The Student as Athlete
Thus, a youngster gambling his future on a pro contract is like a worker buying a single Irish Sweepstakes ticket and then quitting his job in anticipation of his winnings.
—Tom McMillen, former basketball star at the University of Maryland and the NBA, former member of the U.S. Congress, and cochair of the President's Council on Physical Fitness
Resolved: That as ministers of the Kansas conference, being more fully convinced than ever that intercollegiate games are dangerous physically, useless intellectually, and detrimental morally and spiritually, we respectfully request, with renewed emphasis, the trustees and faculties of our institutions of learning to do all in their power to abolish such games.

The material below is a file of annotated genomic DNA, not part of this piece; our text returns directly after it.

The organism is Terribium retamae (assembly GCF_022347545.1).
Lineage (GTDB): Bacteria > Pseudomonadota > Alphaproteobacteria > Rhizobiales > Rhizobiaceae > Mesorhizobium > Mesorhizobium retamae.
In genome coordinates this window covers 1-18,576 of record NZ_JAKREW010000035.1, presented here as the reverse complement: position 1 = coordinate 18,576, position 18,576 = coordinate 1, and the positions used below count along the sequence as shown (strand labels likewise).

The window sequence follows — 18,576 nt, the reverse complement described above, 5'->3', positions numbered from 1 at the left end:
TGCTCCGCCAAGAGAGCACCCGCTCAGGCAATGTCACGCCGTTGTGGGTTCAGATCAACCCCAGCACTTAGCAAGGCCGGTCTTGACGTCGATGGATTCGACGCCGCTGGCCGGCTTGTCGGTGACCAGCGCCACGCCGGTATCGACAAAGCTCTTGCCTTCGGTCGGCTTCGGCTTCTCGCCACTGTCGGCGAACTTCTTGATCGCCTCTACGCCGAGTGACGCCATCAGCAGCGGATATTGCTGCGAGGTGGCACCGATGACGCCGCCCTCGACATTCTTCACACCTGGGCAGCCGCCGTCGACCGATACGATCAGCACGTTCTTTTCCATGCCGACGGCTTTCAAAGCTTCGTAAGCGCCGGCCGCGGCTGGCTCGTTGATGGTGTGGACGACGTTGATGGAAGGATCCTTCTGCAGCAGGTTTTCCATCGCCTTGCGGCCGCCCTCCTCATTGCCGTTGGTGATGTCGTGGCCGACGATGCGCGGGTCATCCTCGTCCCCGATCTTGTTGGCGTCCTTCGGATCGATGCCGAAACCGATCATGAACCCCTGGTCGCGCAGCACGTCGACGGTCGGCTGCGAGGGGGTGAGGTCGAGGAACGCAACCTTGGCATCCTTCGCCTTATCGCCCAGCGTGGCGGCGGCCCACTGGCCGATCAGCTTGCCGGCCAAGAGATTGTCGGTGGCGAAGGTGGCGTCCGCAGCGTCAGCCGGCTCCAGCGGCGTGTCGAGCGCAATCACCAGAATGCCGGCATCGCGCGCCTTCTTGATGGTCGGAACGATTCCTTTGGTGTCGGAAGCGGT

—Kansas Annual Conference of the Methodist Episcopal Church,
IN 1996 the Wildcats of Northwestern University went to the Rose Bowl for the first time since 1949. The Wildcats had not had a winning record since 1971. In September 1995 their odds of making it to the Championship Game of the Big Ten and Pacific Ten Conferences could not have been much better than Ross Perot's chances of being elected president. There were good reasons for Northwestern's 47-year Rose Bowl drought. Northwestern spent $363,000 on recruiting (just threefifths what their competitors in the conference spent) and graduated a Big Ten high 93 percent of their student-athletes (compared to an average of 66 percent for the rest of the conference). 1 Overall, the graduation rate of scholarship athletes for the entering classes of 1987, 1988, 1989, and 1990 at Northwestern was an impressive 85 percent, compared to the NCAA Division I average athlete graduation rate of 58 percent. 2